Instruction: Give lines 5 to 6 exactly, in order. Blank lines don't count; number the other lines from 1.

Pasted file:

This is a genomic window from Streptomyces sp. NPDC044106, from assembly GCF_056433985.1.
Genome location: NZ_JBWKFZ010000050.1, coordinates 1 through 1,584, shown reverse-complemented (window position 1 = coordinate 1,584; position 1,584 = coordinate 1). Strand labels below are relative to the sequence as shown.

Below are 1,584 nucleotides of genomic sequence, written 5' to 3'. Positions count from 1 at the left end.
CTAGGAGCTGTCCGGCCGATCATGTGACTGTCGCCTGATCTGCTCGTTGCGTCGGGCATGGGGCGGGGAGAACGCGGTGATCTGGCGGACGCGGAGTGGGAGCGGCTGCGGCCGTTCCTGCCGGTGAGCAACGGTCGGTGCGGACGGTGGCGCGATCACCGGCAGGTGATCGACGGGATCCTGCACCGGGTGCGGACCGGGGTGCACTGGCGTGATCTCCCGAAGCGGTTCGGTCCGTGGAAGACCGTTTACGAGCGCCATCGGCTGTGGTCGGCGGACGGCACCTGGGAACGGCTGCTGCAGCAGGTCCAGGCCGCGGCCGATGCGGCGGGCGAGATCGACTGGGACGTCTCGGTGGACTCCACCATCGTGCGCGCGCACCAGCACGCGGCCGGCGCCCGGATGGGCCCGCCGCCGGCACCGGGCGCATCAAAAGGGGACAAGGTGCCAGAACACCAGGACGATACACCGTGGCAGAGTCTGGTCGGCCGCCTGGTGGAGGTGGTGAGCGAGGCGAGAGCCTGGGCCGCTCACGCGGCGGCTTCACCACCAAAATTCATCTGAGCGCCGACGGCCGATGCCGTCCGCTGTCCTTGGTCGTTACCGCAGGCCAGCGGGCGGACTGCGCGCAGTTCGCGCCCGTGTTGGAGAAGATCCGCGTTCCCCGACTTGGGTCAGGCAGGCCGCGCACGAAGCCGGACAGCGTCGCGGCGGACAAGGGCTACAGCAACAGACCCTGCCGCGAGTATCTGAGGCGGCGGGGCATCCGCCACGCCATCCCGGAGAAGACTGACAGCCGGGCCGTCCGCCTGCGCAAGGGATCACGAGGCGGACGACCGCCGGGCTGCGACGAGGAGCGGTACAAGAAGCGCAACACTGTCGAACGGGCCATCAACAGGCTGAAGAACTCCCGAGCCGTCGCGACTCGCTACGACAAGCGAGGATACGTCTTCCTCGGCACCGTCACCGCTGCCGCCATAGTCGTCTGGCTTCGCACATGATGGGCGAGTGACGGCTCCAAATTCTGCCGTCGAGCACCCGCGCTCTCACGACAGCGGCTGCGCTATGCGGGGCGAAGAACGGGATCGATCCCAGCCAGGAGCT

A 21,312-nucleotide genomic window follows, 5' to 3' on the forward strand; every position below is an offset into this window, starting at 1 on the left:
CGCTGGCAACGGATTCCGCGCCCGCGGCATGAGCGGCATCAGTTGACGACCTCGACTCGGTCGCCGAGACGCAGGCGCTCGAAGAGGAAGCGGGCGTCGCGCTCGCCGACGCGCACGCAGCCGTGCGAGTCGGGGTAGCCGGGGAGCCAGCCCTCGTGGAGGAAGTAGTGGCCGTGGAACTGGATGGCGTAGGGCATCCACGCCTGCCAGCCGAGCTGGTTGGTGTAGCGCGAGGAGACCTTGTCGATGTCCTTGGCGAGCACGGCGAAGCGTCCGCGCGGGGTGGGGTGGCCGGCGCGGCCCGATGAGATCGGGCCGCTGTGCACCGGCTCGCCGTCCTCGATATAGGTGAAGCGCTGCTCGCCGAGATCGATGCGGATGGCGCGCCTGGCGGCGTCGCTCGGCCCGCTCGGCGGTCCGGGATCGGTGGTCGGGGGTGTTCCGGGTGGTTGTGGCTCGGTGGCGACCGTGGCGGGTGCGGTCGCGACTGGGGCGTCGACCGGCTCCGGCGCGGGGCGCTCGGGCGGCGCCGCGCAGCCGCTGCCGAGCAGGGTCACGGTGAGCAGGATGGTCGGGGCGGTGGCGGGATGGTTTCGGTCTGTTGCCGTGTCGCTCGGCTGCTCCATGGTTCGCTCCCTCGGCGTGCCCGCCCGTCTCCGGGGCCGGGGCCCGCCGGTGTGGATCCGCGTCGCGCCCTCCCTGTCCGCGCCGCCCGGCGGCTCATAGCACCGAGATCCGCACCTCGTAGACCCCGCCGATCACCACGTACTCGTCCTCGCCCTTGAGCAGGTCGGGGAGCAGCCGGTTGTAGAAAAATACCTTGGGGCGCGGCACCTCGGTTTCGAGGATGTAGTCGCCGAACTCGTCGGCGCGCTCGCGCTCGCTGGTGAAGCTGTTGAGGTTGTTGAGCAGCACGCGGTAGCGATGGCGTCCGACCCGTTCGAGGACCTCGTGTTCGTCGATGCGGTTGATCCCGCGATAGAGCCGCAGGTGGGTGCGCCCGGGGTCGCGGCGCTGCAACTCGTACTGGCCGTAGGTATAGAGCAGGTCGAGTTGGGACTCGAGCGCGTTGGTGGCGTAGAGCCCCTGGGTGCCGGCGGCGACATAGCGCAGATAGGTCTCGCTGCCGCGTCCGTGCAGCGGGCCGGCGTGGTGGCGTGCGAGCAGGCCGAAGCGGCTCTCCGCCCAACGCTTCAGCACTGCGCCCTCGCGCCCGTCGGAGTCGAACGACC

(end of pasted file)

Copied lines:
A 21,312-nucleotide genomic window follows, 5' to 3' on the forward strand; every position below is an offset into this window, starting at 1 on the left:
CGCTGGCAACGGATTCCGCGCCCGCGGCATGAGCGGCATCAGTTGACGACCTCGACTCGGTCGCCGAGACGCAGGCGCTCGAAGAGGAAGCGGGCGTCGCGCTCGCCGACGCGCACGCAGCCGTGCGAGTCGGGGTAGCCGGGGAGCCAGCCCTCGTGGAGGAAGTAGTGGCCGTGGAACTGGATGGCGTAGGGCATCCACGCCTGCCAGCCGAGCTGGTTGGTGTAGCGCGAGGAGACCTTGTCGATGTCCTTGGCGAGCACGGCGAAGCGTCCGCGCGGGGTGGGGTGGCCGGCGCGGCCCGATGAGATCGGGCCGCTGTGCACCGGCTCGCCGTCCTCGATATAGGTGAAGCGCTGCTCGCCGAGATCGATGCGGATGGCGCGCCTGGCGGCGTCGCTCGGCCCGCTCGGCGGTCCGGGATCGGTGGTCGGGGGTGTTCCGGGTGGTTGTGGCTCGGTGGCGACCGTGGCGGGTGCGGTCGCGACTGGGGCGTCGACCGGCTCCGGCGCGGGGCGCTCGGGCGGCGCCGCGCAGCCGCTGCCGAGCAGGGTCACGGTGAGCAGGATGGTCGGGGCGGTGGCGGGATGGTTTCGGTCTGTTGCCGTGTCGCTCGGCTGCTCCATGGTTCGCTCCCTCGGCGTGCCCGCCCGTCTCCGGGGCCGGGGCCCGCCGGTGTGGATCCGCGTCGCGCCCTCCCTGTCCGCGCCGCCCGGCGGCTCATAGCACCGAGATCCGCACCTCGTAGACCCCGCCGATCACCACGTACTCGTCCTCGCCCTTGAGCAGGTCGGGGAGCAGCCGGTTGTAGAAAAATACCTTGGGGCGCGGCACCTCGGTTTCGAGGATGTAGTCGCCGAACTCGTCGGCGCGCTCGCGCTCGCTGGTGAAGCTGTTGAGGTTGTTGAGCAGCACGCGGTAGCGATGGCGTCCGACCCGTTCGAGGACCTCGTGTTCGTCGATGCGGTTGATCCCGCGATAGAGCCGCAGGTGGGTGCGCCCGGGGTCGCGGCGCTGCAACTCGTACTGGCCGTAGGTATAGAGCAGGTCGAGTTGGGACTCGAGCGCGTTGGTGGCGTAGAGCCCCTGGGTGCCGGCGGCGACATAGCGCAGATAGGTCTCGCTGCCGCGTCCGTGCAGCGGGCCGGCGTGGTGGCGTGCGAGCAGGCCGAAGCGGCTCTCCGCCCAACGCTTCAGCACTGCGCCCTCGCGCCCGTCGGAGTCGAACGACC